But by the end of the 70's, things were changing; In both the record industry and radio, the time of exploration and experimenting was over, emphasis shifted to slick production, commercial sound, and shorter catchy songs. Radio stations became more corporate entities with strict formats and controlled playlists, big record companies were no longer interested in signing bands or releasing albums with long meandering songs that would not get played on the radio. But progressive rock persisted and carried on, albeit in a less prominent role (Those that insist punk rock killed off progressive rock are just wrong, they coexisted just fine, but changes in the music industry affected both types quite drastically). At the beginning of the '80's, there was more fragmentation and diversification of styles, with all those earlier influences melding into a few distinctive trends. In a way, punk sort of merged with pop and progressive rock to yield many of the "new wave" bands (you can't tell me that bands like Talking Heads and XTC are not progressive at their core).  Although many of the 'old' progressive bands had or were disbanding, others re-grouped and re-focused their sound and style to better fit in with the changing times. Genesis and Yes, after substantial personnel changes, focused on shorter songs and a more commercial pop sound, and started generating hit records, but still maintained their progressive core. King Crimson also re-formed with a tighter sound and style, but still was very much a progressive rock band, as was Pink Floyd. Although certainly not as dominant a style (or nearly as many bands pursuing it), progressive rock continued throughout the '80's. For some cases, like with Genesis, with former members (such as Peter Gabriel, Steve Hackett, Anthony Phillips, etc) now regularly putting out their own solo progressive albums, there were more progressive rock albums being released by old faves. Some new prog rock groups, such as Marillion and Saga, did form around that time, as well as bands such as Asia and GTR, which featured former members from various prog rock bands, and they tended to play a mixture of retro prog rock and more streamlined commercial fair. In the '90's, there was another wave of new progressive rock bands, such as The Flower Kings, Glass Hammer, and Spock's Beard, continuing in the tradition of the '70's bands but with an updated sound, but they were generally relegated to the fringes and only known by their cult following. Other bands with decidedly progressive leanings, such as Radiohead, openly rejected or denied any association with progressive rock. In the 2000's there was another wave of heavier, more aggressive progressive rock bands, such as System of a Down, Coheed and Cambria, and Mars Volta, keeping progressive rock active. Even more recently, bands such as Stick Men (featuring current and former King Crimson bandmates) and Knifeworld are putting their own spin and updates on the progressive rock scene. Now, some insist on specifically categorizing all these different eras of progressive rock as distinctly different entities, such as early prog as 'proto-progressive', later stuff as 'post-progressive', then 'neo-progressive' and 'new progressive', etc., but come on, it's all progressive rock, why nit-pick that way. So, progressive rock has not only survived through the decades, it has flourished, albeit with peaks and valleys, it has been influential to so many other styles and sub-genres over the years, and has remained tremendously popular. How else could bands like Pink Floyd, King Crimson, Yes, Genesis, Moody Blues, and countless others, not to mention the individual former members and the various tribute bands, still be around and performing today (and primarily performing songs from the 'golden' days), even with all the personnel changes and re-grouping?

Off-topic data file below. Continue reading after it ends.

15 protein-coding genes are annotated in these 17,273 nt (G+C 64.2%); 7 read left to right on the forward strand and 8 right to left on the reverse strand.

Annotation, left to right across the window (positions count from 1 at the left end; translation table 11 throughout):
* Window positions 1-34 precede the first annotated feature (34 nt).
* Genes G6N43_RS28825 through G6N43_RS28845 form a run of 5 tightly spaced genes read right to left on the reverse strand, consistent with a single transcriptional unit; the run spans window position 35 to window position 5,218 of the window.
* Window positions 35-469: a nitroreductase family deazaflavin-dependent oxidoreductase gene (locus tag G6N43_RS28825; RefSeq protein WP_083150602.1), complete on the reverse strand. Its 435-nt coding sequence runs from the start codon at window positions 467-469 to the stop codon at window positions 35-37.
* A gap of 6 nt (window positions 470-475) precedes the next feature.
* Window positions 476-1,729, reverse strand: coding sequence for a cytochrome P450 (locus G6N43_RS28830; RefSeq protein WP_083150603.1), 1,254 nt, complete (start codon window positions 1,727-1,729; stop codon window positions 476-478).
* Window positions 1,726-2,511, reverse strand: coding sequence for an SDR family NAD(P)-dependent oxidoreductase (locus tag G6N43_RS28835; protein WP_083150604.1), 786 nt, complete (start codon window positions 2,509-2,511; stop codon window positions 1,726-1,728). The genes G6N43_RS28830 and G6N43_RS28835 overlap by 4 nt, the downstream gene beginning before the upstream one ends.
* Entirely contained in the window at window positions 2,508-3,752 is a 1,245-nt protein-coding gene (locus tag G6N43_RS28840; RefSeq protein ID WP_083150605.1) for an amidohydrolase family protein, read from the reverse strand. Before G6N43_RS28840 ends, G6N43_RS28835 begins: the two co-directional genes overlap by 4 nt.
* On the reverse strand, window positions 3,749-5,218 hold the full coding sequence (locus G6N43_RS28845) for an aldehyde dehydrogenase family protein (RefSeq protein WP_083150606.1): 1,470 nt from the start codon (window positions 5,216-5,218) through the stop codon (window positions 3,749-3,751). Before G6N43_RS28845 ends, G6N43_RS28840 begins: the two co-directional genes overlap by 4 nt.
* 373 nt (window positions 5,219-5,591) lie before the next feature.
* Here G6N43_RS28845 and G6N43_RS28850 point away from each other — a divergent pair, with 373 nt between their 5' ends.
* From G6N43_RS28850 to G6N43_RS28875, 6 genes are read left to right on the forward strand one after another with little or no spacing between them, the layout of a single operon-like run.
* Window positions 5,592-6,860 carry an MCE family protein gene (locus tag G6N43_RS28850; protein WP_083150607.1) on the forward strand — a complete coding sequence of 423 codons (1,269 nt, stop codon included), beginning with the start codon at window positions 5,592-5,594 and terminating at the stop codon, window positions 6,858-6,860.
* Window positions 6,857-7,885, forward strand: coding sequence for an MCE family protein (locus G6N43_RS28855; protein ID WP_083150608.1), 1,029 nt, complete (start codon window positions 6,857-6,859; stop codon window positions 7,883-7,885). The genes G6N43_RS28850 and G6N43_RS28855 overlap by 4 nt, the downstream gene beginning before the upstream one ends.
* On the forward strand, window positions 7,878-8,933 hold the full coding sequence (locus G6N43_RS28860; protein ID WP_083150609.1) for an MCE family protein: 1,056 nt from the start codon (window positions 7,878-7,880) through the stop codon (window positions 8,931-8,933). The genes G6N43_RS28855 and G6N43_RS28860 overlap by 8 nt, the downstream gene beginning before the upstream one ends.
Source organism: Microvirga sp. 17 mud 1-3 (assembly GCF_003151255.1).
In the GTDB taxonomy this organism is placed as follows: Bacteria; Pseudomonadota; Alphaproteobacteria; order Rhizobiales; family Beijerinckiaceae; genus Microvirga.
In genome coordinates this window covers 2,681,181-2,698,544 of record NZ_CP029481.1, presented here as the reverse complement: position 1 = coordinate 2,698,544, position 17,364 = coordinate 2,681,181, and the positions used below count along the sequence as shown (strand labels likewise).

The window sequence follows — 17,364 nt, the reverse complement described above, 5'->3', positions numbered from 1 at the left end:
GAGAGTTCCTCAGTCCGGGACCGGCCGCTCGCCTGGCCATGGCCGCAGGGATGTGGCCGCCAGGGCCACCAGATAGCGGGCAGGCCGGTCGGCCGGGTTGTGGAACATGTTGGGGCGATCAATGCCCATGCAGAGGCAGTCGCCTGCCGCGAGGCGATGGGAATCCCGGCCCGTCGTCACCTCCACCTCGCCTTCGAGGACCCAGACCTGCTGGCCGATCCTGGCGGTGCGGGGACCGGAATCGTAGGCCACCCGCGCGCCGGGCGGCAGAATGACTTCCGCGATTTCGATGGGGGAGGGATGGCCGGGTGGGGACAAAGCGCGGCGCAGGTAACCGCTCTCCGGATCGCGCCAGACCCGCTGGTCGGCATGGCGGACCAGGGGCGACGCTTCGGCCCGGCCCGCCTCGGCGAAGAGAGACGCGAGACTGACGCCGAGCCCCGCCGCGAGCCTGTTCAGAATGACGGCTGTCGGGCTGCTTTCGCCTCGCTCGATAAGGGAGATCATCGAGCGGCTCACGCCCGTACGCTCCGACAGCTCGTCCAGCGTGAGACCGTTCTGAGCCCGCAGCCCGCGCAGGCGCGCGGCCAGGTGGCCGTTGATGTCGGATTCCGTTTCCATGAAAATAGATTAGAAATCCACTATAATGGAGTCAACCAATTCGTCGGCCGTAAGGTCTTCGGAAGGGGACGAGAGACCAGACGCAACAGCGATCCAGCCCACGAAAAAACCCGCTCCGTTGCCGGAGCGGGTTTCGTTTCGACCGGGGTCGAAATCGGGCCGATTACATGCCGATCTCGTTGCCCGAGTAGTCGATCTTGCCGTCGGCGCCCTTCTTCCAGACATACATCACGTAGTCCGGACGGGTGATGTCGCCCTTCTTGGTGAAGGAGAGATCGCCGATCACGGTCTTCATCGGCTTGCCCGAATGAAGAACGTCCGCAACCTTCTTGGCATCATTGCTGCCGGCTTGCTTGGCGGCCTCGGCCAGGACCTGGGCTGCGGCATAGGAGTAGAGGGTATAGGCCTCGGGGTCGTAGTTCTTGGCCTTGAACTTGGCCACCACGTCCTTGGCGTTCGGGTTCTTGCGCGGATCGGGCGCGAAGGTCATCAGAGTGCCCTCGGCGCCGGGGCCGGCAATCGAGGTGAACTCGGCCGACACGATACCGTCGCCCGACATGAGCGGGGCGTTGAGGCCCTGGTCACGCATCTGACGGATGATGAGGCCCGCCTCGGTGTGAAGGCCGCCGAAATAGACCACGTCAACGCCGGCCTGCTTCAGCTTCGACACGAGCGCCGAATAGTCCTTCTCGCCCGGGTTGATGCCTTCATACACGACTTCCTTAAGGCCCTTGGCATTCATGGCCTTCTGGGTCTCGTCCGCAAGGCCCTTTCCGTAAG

Although there have been progressive bands of all types, kinds, and styles over the years, whenever people talk about progressive rock, they usually refer to just a handful of bands that were the biggest or made the most impact, and they are the big half dozen or so: Pink Floyd, Yes, Genesis, ELP, King Crimson, Jethro Tull, and perhaps The Moody Blues and Rush. Those bands have all been very well-covered already, and there are lots of recordings of their concerts and music available all over the internet. So, in this current feature on progressive rock, I won't be posting any music from any of them (besides, I have already posted quite a bit of Genesis and ELP, and the others are readily available). Instead, I will focus on some of the other progressive rock bands that may not have gotten as much attention as the Big Names. So, over the next several weeks, I'll be featuring various shows from different worthwhile progressive bands, spanning the history of the progressive rock movement. Stay tuned.

1 comment:

pj said...

I too love all aspects of 70's prog rock, and have just finished reading Jerry Ewing's excellent book on it called 'Wonderous Stories'. I was almost put off by a review which said that it was a broad overview, more suited to a novice than to someone with an in depth knowledge of the genre, but I got it anyway and it was a fascinating read. It prompted me to dig out some old and rare Moody Blues and Procol Harum tracks and compile them into albums for my listening pleasure, which in turn has made me realise that it's finally time that I started my own blog so that I could post these imaginary albums as well as on ASH, so here it is. If you like it then perhaps you could add a link on your blog. Cheers